Steve Thompson: So, again, with Guns N' Roses, you had, like you said - you know the history of the stuff we worked on, you had Cinderella out there, you had Motley Crue, you had Poison, you had Warrant, Dokken, Def Leppard, you had all these bands blowing up, but Guns N' Roses stood out because they were dangerous. And to me, that was the most amazing lineup of musicians, having Axl as an amazing singer, I mean, you know, this guy knows what he wants. Slash, great guitar player. Izzy, the unsung hero of the band, you know, he's a great songwriter. Adler, which I absolutely love as a drum because he was loose. He had swagger and was perfect vibe for it. Duff, a great bass player. So the chemistry and the guys are great, the songwriting was amazing. I mean, you know, I remember when I did that record and we finished the record, I said, “You know what? This is what I feel rock and roll should be at this time and place”. I mean, that's what - you know, I didn't say it was going to be the biggest rock and roll record ever. But I said, “This is where rock and roll needs to be in this time and place. And if it doesn't break, I'm going to be so freaking disappointed”. And you know, I have witnesses who will witness that. I said, “This is a perfect record, you know, it’s just… it's what we need. It was a wake-up call, I think, you know?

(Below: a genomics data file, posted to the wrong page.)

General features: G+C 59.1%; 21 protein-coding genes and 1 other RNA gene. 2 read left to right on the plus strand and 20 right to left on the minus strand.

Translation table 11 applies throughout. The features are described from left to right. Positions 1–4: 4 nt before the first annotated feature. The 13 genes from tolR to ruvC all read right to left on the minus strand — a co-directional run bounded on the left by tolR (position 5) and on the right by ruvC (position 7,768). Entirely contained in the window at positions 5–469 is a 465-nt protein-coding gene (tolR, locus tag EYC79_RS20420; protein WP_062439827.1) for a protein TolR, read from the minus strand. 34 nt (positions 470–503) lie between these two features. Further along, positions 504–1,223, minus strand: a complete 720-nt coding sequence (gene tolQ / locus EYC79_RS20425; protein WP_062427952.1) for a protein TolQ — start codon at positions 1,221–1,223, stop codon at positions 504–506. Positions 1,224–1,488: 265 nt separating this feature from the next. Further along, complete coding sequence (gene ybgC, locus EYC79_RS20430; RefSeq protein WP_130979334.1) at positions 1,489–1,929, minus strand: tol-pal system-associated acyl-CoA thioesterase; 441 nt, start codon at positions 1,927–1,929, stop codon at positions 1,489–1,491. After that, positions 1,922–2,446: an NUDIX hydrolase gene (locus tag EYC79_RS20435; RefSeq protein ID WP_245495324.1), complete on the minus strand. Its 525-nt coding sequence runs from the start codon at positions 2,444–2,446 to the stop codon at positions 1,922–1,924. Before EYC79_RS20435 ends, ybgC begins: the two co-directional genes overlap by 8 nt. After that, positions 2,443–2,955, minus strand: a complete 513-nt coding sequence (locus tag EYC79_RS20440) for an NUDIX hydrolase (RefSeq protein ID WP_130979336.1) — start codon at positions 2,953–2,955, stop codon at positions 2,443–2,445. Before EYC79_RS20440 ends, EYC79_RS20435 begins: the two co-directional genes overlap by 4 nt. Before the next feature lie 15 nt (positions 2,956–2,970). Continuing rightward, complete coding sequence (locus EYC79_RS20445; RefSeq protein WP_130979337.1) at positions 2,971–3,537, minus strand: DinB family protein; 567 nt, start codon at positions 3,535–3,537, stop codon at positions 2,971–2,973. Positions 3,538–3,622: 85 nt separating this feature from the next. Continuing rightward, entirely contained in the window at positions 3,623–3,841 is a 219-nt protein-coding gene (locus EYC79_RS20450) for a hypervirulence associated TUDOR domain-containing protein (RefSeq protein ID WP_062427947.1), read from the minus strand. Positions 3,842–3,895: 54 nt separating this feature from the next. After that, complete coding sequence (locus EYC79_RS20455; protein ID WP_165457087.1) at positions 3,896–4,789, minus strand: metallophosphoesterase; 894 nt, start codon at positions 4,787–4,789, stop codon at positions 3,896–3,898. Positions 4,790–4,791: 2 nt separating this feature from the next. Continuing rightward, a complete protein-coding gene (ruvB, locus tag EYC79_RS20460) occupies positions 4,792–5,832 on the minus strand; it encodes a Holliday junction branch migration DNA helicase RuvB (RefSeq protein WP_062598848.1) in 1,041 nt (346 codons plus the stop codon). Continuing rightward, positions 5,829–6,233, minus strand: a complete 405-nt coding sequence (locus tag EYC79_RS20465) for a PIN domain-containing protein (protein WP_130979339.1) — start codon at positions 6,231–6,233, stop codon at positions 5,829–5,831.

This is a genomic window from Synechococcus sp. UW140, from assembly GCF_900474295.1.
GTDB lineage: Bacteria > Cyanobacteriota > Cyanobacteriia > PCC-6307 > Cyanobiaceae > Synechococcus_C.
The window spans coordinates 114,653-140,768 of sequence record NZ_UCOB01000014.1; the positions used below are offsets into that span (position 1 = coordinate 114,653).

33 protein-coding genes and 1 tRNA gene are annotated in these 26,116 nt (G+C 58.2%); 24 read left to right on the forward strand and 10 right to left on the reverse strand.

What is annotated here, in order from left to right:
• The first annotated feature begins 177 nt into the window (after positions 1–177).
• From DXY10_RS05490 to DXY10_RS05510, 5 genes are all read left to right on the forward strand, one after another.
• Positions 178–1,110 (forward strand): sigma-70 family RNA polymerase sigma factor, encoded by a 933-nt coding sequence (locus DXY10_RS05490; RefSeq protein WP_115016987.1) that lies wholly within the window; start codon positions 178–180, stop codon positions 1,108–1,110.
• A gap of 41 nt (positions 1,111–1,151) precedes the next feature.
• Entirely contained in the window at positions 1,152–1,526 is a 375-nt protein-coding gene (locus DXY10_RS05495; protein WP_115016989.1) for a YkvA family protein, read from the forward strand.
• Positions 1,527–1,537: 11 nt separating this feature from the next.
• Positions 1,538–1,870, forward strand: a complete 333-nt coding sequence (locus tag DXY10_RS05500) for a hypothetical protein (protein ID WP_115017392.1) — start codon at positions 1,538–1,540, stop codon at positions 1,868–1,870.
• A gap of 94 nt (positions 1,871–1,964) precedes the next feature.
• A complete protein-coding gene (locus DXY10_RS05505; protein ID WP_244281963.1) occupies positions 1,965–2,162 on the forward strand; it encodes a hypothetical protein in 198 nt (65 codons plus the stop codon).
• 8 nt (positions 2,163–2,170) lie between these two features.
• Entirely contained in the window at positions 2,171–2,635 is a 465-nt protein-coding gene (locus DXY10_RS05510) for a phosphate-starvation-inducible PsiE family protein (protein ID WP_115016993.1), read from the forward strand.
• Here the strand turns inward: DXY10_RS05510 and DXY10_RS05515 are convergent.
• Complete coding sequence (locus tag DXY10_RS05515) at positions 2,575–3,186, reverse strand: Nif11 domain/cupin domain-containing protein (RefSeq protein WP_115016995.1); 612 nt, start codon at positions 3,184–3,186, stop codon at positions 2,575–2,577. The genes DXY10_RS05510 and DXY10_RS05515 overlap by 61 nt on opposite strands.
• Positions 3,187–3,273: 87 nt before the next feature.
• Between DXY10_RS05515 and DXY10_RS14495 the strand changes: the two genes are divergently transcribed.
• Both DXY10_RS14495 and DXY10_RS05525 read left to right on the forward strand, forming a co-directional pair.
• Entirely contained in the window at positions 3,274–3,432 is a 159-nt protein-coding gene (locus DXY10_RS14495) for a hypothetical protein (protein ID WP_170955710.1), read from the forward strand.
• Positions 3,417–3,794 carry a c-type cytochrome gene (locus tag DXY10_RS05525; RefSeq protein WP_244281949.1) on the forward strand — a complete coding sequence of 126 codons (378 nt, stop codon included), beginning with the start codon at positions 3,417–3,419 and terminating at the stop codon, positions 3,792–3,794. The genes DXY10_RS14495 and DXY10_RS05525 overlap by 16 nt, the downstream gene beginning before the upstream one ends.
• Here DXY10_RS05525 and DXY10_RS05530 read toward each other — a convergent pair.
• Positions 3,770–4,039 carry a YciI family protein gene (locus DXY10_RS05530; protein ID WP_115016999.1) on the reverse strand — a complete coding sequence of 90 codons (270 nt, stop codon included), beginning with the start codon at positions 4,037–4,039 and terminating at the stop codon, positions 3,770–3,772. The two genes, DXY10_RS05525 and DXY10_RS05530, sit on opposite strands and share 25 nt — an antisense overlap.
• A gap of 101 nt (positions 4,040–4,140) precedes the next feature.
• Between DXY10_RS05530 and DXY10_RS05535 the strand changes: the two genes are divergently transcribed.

[…]

Mitch Lafon: Let's get back to Guns and we'll wrap up on this, because I know you've got tons of stuff, but here we are 30 years later. The album is still celebrated. It has sold more copies than you can even fathom. What was it about that specific album that just resonated, that just hit the mark? I mean, why is Appetite for Destruction such an important album in rock history?